Speaker 5:
8:28
And maybe to, um, to talk about, uh, or deepen your understanding of the, the relationship between canonical sociology and contemporary sociology. Um, what I know of Ingham is that he seems to rely on, on vapor, uh, and, and his thinking about power, um, and I know you have a, you have a critique of, of the VA Barry and approach
Speaker 6:
8:56
to money. And do you see that, uh, how do you see that potentially influencing, um, Ingham
Speaker 4:
9:04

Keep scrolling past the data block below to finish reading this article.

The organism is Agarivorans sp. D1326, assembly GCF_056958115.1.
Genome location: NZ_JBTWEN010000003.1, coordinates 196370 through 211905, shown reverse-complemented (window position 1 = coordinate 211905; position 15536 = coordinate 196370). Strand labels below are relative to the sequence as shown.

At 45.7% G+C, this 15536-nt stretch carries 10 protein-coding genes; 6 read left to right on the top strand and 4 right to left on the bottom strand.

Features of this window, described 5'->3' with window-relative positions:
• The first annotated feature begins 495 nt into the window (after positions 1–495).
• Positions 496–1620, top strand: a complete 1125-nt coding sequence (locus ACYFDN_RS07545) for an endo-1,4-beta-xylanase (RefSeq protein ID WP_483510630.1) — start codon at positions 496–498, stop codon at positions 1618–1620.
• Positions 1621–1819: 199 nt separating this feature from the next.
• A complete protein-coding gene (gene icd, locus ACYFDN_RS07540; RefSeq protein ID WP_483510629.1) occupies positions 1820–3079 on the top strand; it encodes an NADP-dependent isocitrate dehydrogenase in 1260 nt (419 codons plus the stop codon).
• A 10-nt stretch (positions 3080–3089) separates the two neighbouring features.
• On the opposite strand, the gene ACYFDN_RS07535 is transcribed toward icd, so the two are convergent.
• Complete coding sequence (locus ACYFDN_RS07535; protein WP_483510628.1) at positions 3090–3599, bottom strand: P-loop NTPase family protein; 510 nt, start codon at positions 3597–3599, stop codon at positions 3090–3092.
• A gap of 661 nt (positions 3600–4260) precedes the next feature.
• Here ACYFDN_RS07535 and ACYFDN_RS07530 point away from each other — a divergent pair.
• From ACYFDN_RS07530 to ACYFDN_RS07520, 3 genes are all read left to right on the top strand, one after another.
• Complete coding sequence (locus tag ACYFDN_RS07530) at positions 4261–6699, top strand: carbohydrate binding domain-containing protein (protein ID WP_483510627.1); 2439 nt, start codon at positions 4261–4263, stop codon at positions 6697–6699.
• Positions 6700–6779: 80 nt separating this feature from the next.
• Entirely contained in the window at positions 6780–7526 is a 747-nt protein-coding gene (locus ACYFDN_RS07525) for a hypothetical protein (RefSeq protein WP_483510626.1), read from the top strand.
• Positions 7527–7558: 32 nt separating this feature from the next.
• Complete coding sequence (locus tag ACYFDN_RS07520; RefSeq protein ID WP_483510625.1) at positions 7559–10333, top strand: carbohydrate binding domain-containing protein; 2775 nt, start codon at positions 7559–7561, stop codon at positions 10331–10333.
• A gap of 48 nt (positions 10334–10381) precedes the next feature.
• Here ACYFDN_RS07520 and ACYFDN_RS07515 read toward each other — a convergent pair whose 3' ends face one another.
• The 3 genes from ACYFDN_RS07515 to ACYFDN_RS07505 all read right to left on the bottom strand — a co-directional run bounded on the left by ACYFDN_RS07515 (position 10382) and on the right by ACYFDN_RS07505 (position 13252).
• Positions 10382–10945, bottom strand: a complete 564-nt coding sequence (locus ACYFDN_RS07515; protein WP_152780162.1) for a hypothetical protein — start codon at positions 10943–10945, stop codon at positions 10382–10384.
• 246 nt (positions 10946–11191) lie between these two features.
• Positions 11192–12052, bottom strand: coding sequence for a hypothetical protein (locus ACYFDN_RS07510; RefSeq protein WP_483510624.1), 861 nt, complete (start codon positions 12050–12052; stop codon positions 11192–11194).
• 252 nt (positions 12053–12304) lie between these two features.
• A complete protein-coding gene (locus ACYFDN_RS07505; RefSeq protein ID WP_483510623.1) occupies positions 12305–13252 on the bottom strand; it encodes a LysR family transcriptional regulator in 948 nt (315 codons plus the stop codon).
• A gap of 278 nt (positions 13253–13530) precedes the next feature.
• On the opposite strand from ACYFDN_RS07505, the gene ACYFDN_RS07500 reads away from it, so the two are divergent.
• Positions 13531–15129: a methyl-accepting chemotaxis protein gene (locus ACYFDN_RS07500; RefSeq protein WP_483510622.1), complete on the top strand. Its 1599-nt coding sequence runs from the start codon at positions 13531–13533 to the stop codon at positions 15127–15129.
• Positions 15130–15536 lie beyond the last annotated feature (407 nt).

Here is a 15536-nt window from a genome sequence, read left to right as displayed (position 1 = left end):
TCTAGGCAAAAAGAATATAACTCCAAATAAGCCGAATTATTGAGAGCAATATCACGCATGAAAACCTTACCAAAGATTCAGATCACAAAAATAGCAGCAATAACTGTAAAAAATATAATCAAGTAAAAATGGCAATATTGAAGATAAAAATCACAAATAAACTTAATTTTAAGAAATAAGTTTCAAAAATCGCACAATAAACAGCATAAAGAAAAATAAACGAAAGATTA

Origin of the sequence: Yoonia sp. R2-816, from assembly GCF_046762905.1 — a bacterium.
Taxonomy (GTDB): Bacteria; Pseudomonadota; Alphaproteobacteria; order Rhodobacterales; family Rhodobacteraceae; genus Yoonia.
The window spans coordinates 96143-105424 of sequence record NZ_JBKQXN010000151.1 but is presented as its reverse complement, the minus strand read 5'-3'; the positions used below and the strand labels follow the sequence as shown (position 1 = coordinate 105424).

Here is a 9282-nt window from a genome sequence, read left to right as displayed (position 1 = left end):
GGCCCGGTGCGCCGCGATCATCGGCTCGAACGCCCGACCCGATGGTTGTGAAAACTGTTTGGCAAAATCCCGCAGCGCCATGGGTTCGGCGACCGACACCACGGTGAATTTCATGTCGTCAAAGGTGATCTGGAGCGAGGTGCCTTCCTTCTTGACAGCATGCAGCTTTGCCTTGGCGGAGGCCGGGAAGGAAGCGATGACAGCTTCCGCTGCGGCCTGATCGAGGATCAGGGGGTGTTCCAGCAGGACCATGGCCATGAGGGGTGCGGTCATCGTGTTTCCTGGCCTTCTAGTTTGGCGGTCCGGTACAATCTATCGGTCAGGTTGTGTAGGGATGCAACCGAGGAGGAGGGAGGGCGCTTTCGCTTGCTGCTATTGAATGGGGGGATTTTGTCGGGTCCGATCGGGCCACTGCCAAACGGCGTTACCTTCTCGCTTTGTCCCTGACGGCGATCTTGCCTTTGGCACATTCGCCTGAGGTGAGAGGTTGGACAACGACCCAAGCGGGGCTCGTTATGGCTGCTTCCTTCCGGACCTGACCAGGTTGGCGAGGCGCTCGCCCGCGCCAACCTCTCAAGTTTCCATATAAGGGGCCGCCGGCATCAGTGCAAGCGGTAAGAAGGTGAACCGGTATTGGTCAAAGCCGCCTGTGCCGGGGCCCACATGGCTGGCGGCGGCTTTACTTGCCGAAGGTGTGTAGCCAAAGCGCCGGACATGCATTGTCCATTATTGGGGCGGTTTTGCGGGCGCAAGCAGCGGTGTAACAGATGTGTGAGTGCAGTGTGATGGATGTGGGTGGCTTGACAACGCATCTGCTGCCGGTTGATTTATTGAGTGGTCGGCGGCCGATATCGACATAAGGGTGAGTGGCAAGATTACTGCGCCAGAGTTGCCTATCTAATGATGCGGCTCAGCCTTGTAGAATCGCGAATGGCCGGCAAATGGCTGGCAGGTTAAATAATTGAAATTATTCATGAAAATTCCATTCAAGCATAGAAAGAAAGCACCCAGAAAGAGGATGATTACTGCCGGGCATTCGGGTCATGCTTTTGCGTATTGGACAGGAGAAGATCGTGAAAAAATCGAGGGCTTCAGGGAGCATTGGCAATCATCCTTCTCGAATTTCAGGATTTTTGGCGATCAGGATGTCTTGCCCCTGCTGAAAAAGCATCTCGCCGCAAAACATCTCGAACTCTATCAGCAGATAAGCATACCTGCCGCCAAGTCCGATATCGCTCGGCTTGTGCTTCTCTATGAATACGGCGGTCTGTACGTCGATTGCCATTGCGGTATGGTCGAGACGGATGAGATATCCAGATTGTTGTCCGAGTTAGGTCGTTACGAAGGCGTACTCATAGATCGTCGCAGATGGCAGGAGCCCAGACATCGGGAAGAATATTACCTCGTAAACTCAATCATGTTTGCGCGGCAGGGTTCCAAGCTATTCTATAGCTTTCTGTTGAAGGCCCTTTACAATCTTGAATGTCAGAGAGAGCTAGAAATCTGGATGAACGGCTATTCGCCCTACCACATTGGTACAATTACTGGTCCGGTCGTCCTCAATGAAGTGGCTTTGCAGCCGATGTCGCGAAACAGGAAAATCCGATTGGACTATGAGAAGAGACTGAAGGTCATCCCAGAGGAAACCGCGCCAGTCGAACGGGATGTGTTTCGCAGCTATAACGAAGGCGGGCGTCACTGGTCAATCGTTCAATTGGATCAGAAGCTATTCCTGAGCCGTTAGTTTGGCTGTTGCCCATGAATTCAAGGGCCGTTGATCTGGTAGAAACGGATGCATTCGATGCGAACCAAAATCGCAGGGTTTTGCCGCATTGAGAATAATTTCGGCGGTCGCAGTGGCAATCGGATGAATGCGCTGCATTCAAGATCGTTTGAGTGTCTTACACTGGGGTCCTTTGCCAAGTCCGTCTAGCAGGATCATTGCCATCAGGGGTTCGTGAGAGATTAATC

so I think it was more called complicated. We can, we can focus maybe more because he, he also draws on on cereal and a, and did this, this, this notion of collective intentionality. He all, and at the same time, he draws very much on the very notion of legitimacy. So maybe you can just focus on one, on the legitimacy part without really claiming to do justice to the complexity of your thought about, about serial. Um, so, so, so the, the idea of legitimacy that people relate to public institutions through legitimacy means that they're somehow external. They relate to what they think is legitimate. They don't relate as thinking beings who can understand the relation and what's at stake, right? They have a superficial, they relate to institutions, to public institutions, to institutions of governance. They relate to them on a superficial level, but I thinking while there's legitimate or they're not right, but that, but that's, that's, that's uh, that's, that's, uh, from a, from a participant participatory democratic perspective, that's a, uh, fairly problematic assumption that people simply cannot understand, uh, the institutions that govern them. And then the waiver is very clear that he, he's, he's very skeptical of, of deep democracy. He's very skeptical of social democracy. Uh, and, and he has, he has very, he, he openly states that he's in favor of neutral.